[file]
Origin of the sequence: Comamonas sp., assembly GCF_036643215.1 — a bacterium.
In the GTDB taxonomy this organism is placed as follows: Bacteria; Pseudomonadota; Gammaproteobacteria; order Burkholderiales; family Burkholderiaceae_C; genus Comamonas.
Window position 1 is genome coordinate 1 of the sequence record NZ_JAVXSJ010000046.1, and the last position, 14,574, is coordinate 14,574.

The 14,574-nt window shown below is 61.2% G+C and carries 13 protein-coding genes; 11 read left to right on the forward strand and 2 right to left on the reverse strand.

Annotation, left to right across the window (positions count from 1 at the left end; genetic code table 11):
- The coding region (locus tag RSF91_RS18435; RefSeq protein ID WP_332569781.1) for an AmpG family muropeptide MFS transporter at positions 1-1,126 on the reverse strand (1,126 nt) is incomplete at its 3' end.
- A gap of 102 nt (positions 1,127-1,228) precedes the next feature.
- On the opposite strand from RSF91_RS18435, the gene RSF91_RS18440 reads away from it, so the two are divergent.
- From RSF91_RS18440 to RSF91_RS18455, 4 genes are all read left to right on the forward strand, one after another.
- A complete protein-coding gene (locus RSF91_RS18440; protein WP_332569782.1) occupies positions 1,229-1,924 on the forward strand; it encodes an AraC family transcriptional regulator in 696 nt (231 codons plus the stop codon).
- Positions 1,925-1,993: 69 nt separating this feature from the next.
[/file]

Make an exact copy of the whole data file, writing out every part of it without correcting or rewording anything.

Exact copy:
Origin of the sequence: Comamonas sp., assembly GCF_036643215.1 — a bacterium.
In the GTDB taxonomy this organism is placed as follows: Bacteria; Pseudomonadota; Gammaproteobacteria; order Burkholderiales; family Burkholderiaceae_C; genus Comamonas.
Window position 1 is genome coordinate 1 of the sequence record NZ_JAVXSJ010000046.1, and the last position, 14,574, is coordinate 14,574.

The 14,574-nt window shown below is 61.2% G+C and carries 13 protein-coding genes; 11 read left to right on the forward strand and 2 right to left on the reverse strand.

Annotation, left to right across the window (positions count from 1 at the left end; genetic code table 11):
- The coding region (locus tag RSF91_RS18435; RefSeq protein ID WP_332569781.1) for an AmpG family muropeptide MFS transporter at positions 1-1,126 on the reverse strand (1,126 nt) is incomplete at its 3' end.
- A gap of 102 nt (positions 1,127-1,228) precedes the next feature.
- On the opposite strand from RSF91_RS18435, the gene RSF91_RS18440 reads away from it, so the two are divergent.
- From RSF91_RS18440 to RSF91_RS18455, 4 genes are all read left to right on the forward strand, one after another.
- A complete protein-coding gene (locus RSF91_RS18440; protein WP_332569782.1) occupies positions 1,229-1,924 on the forward strand; it encodes an AraC family transcriptional regulator in 696 nt (231 codons plus the stop codon).
- Positions 1,925-1,993: 69 nt separating this feature from the next.